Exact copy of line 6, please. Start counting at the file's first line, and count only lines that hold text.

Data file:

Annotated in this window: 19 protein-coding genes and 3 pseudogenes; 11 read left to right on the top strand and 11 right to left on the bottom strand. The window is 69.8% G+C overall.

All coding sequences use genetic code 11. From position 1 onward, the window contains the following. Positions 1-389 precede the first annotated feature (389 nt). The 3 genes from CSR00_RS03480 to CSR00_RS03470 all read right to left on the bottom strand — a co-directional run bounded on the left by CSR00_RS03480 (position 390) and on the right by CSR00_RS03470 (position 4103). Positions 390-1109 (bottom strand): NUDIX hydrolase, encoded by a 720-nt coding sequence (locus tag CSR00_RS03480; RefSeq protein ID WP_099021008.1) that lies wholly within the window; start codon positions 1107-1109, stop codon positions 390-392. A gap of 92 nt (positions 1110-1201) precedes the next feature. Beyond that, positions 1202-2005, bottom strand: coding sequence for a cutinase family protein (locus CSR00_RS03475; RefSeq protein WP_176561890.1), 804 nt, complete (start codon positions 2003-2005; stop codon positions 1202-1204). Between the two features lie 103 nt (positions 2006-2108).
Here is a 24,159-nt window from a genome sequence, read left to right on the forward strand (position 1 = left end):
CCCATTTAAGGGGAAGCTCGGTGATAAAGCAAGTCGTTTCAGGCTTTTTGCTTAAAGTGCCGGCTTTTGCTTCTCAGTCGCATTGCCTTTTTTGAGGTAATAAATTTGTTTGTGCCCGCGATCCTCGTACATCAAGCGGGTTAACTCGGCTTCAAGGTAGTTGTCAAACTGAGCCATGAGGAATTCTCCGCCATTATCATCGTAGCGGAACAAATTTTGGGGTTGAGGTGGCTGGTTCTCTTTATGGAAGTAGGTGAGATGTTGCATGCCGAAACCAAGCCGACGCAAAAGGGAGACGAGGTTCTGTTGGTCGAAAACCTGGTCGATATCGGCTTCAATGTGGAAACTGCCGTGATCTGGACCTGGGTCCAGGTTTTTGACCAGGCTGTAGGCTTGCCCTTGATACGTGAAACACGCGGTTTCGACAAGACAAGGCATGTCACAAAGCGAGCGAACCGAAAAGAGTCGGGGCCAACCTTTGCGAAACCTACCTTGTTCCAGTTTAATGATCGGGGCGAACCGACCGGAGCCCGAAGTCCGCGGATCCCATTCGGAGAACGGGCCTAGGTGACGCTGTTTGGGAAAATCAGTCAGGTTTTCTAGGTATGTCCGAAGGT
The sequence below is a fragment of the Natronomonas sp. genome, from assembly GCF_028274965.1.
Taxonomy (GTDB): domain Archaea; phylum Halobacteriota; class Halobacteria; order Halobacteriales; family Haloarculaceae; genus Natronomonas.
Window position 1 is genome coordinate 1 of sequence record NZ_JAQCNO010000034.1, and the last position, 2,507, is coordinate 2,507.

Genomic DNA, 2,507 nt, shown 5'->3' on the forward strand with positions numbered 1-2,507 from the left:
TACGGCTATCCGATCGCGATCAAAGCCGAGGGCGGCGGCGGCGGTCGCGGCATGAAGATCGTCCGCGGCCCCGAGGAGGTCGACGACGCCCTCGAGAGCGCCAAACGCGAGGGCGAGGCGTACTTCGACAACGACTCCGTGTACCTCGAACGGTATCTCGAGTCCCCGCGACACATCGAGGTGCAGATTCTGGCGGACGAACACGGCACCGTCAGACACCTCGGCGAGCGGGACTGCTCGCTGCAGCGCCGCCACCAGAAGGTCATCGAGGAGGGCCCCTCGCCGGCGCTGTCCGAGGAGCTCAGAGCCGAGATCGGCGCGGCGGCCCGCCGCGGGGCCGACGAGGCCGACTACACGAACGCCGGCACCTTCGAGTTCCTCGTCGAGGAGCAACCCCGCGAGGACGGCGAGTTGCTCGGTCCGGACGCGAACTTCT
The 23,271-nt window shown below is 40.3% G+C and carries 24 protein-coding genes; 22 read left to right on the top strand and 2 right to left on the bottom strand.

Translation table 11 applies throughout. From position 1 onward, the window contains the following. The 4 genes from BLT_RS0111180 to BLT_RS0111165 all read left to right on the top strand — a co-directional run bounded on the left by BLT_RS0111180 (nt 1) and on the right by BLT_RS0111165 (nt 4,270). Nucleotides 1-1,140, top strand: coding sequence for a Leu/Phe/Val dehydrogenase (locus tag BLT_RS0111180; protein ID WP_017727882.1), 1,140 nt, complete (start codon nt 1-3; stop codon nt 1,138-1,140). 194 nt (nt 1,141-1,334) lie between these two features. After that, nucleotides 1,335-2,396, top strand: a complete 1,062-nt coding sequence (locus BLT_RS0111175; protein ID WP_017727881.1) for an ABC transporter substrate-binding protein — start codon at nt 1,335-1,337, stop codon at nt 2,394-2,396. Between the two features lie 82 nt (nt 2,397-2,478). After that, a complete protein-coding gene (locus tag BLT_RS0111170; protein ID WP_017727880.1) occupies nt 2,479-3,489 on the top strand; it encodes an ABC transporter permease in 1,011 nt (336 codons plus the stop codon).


Taxonomy (GTDB): domain Archaea; phylum Halobacteriota; class Halobacteria; order Halobacteriales; family Haloarculaceae; genus Natronomonas.